Ingrown hair, just as the term suggests, is hair that grows into the skin instead of out which can lead to infection and scarring from scratching and picking. They usually result from hair removal methods such as shaving, waxing or tweezing. Ingrown hairs often produce itchy and painful, sometime pus-filled, red bumps that are similar to pimples.

Besides being unsightly and uncomfortable, ingrown hair can also lead to infection and scarring from scratching and picking. If you notice any signs of infection, contact your doctor.

The following sections offer detailed information for some common questions and different elements of ingrown hair.

The obvious solution may be to not remove hair, but that is not usually acceptable for many people. Your doctor may prescribe various medications that can help control ingrown hair.

A retinoid (e.g. Retin-A, Renova) cream can be used to promote exfoliation (removal of dead skin cells). It can also treat dark spots and thickened skin due to ingrown hairs.

A topical steroid (cortisone cream) can help to reduce redness and swelling. Cortisone is available over-the-counter in a low strength, or your doctor may prescribe a higher concentration.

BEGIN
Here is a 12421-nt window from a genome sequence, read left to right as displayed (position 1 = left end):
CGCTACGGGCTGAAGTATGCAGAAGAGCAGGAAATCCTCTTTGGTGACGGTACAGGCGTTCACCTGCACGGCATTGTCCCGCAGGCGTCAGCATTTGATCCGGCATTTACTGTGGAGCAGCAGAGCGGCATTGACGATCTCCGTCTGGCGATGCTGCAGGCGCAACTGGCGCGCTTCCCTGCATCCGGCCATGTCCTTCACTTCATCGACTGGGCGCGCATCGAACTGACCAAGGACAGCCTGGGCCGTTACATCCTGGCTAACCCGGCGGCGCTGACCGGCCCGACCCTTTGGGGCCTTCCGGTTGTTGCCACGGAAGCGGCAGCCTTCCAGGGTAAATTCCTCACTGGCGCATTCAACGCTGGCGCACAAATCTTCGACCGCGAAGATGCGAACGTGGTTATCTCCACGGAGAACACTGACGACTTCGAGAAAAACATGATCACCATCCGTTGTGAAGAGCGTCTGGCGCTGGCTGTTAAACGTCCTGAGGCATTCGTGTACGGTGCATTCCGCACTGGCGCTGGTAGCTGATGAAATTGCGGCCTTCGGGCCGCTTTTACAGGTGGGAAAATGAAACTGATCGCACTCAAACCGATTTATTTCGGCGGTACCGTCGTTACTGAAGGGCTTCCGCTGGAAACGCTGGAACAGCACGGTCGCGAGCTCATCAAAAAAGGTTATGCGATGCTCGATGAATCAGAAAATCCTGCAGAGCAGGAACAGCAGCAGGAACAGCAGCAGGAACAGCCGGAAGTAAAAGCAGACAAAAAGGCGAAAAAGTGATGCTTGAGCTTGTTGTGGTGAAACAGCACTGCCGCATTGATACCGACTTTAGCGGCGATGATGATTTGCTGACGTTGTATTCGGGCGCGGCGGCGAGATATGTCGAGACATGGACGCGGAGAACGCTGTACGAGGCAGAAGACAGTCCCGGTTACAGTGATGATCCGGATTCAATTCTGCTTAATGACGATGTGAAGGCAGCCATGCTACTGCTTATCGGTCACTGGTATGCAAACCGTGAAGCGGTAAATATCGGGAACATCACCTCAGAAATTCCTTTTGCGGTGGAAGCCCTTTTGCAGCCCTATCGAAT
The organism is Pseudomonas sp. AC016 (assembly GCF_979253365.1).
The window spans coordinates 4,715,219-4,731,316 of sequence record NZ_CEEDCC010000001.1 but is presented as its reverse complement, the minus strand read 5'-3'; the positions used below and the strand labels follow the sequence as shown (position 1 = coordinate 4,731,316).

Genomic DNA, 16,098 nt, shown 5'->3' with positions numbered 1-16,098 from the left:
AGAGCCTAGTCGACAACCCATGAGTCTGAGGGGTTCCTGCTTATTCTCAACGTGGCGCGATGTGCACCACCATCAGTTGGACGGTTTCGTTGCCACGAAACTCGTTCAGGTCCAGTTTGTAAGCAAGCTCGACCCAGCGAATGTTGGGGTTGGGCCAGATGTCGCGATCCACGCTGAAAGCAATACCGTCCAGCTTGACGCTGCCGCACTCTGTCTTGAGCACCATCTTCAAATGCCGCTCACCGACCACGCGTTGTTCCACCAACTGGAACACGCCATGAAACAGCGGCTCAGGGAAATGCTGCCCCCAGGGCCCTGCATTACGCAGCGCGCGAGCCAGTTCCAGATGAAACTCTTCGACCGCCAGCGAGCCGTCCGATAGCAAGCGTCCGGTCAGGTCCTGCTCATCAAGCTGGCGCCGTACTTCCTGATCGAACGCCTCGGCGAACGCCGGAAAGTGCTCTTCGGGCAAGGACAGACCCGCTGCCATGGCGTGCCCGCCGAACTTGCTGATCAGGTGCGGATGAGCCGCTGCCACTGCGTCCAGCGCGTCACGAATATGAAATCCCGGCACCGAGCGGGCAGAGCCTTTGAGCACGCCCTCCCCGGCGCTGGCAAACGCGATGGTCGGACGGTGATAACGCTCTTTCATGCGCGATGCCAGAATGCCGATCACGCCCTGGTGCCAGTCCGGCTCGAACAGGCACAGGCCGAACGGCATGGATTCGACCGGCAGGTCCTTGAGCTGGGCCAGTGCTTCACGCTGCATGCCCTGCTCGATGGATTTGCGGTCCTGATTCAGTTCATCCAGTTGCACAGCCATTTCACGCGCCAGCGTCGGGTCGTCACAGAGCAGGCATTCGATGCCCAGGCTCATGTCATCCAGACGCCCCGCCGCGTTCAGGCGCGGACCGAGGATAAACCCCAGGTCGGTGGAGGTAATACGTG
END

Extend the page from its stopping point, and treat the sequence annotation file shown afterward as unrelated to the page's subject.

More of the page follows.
Antibiotics may be required to treat an infected ingrown hair. A topical formula can be used on the affected area, or your doctor may prescribe an oral antibiotic for a more severe infection.

*Please note that the mention of a specific brand name does not constitute a recommendation for the product by the Canadian Dermatology Association.

Ingrown hair tends to show up in areas where you remove hair: in males, this usually means the face and neck; in women, ingrown hairs can affect the armpits, legs and bikini area.

Having tightly curled hair increases the chances of ingrown hairs, because the curved hair follicle may encourage hair to grow in the direction of the skin. Generally, Blacks and Hispanics tend to develop ingrown hairs because of their tight curls.

Removal methods can also play a role in promoting ingrown hair. Shaving often cuts hair at an angle, which may lead the hair to curve inward. Pulling skin taut while shaving may also contribute since the ends of the hair retracts under the skin. Waxing pulls out hair by the root, but when it begins to grow back, hair has a hard time finding its way out of the skin.